And yet we're all villagers. I mean, it was within the village that we first learned how to speak. It was at an intersection together where we shared information, where we learned how to sing, where we shared how to count, where we shared our stories. In some way, in some important way, we never decided to stop being that, to stop having those values, to stop caring about each other. Whether you're talking about people that are rooted in a place, such as in southern Germany here, where they have about a third the size of a typical American neighbourhood, they have 12 outdoor gathering places, compared to the typical American neighbourhood, without one. And I'm not talking about parks, I'm talking about public squares, very different in their function.
On the right, even a nomadic culture, they'll circle their tipis, and in the centre is this great commons that works as the public living room that they use throughout the day. And again, it's not just about the function, it's the symbolic impact, it's the symbolic function that matters the most.
So where's the village? I mean, you drive through the landscape, maybe you've got this impulse, like a bird looking for a nest, you know, Where's my village? Where's my place? And you'll see a laundromat calling itself a public square, you'll see a dentist office calling itself a plaza, or in this case, a restaurant calling itself a village inn. But you pull in there, and you're not going to find your grandmother waiting for you, or something.
But the fragments of the village exist. I mean, whenever you see some kind of gesture, like this little bench here on the right, which enables an elderly person carrying their groceries home to just rest for a moment. You know, some outward expression, that's a fragment of the village that somehow has managed to persist or endure. Okay, so maybe you sit on that bench, and you look at the hedge, and you look at the parking lot, and then maybe you think about buying some luggage, and getting out of there, going to find a real village.
City Repair does workshops all over the country, and a lot of other people working on this cause, placemaking, addressing the aftermath of the ongoing consequences of colonialism, we end up talking about village-based culture a lot, because it was sort of where the social ecology with all of these other dynamics of human culture-building, such as economics and politics at a scale that was comprehensible and was accessible, and in many cases, worked very well.
So, What happened to the village? What happened to my village? is a question that a lot of people ask. Well, I was teaching a high school class a few years ago, and these kids that I was working with were asking that question, and I was kind of curious myself. So, the kids went out and did some research. And a young African-American man brought this image in, and he said, I think I figured out why you guys are so crazy, in the class of mostly European-descended kids. He said, this shows a Celtic meeting house foundation is circular, the meeting house has been destroyed -- this is an archaeological excavation -- and it's overlaid with the foundations of a Roman basilica.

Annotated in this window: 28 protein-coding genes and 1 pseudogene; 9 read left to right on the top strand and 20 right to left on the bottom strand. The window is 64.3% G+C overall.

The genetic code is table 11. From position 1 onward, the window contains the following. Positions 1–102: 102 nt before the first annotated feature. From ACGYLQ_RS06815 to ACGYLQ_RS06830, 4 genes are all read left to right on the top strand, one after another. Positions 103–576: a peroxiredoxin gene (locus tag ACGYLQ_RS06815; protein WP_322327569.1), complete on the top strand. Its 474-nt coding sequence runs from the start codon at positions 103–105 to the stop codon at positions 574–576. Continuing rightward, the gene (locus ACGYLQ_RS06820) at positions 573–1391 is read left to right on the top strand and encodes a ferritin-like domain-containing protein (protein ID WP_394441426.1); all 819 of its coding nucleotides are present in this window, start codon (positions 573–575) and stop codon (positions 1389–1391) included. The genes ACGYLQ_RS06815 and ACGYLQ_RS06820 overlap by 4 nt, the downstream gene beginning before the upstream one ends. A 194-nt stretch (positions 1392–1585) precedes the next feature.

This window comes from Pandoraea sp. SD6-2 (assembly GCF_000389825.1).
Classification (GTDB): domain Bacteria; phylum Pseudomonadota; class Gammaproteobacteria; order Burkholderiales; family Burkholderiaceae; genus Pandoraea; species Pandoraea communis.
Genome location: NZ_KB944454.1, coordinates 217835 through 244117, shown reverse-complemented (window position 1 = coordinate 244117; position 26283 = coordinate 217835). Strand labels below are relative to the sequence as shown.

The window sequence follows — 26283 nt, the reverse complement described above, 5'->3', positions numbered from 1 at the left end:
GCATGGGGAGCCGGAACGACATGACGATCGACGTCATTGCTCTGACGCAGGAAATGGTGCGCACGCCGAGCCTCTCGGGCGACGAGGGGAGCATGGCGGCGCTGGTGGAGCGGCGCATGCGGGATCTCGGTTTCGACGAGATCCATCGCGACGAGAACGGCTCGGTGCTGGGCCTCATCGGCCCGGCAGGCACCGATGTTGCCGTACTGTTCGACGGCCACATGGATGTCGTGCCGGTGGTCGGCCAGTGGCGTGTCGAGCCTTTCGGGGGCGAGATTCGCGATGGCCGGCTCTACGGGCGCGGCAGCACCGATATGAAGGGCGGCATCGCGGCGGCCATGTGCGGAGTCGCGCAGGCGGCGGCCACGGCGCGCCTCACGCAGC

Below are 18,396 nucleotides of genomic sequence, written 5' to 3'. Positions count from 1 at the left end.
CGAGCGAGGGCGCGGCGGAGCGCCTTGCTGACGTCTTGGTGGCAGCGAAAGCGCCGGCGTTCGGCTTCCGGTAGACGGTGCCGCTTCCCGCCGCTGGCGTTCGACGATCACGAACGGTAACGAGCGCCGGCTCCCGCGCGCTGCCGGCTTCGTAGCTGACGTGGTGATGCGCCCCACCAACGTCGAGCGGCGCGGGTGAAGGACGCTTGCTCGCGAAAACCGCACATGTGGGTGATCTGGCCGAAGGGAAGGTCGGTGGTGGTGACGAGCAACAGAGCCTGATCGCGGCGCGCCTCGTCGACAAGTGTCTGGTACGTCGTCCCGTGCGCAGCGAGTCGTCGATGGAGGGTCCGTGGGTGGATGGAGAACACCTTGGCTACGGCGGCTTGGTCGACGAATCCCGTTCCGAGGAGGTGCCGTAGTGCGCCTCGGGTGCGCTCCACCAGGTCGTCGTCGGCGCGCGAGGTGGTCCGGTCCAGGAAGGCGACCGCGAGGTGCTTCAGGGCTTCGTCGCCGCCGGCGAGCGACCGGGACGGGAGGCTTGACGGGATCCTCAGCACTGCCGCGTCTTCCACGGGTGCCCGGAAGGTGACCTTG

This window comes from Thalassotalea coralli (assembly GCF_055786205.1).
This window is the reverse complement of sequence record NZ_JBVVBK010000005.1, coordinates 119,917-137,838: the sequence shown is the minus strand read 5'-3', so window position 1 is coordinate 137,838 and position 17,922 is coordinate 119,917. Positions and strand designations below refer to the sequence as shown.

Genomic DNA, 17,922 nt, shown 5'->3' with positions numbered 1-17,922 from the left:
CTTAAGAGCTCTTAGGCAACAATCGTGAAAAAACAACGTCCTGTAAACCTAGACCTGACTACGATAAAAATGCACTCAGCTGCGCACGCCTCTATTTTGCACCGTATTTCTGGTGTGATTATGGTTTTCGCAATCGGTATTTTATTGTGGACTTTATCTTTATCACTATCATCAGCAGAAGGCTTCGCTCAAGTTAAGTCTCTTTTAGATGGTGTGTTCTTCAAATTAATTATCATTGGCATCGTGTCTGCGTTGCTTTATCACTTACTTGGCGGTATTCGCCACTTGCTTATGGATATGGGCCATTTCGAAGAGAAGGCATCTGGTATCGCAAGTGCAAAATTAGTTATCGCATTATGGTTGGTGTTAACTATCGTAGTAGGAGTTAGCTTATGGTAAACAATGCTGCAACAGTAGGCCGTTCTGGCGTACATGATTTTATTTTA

And so, this is an image of your own village-based culture that was destroyed. And we sort of sat around looking at that. And what you're seeing is kind of like the idea of a square over the circle, in the Celtic meeting house, just like in the Native American tipi, in the Native American church to this day. People sit around the periphery, they can see each other's faces, they're in some amount of participation, sharing songs, sharing stories, that sort of thing. So along come the Romans, and they smash the meeting house, and the first day, they start to build the new meeting house over it.
But the problem isn't just the square, it's not just that the basilica was square. It was really an overturning of the paradigm all at once. And I'm not saying the Celts were perfect, but they did have a cosmology that was talking about themselves in connection with the cycles of time and space, in relation to nature and each other. But what we're seeing here is that the Celts were in some degree of participation emphasizing community, and in the Roman basilica, only one official voice would speak from the official manual of truth, with everyone else just sitting in rows, listening to what the new perspective on reality would be, with themselves sort of fitting into a hierarchy of power.
The excavation on the right showing men and boys who died defending their circles is kind of typical of these kinds of excavations. Usually the women and the girls are carried off to become breeders for the empire. And that's a harsh fact that should really piss us off.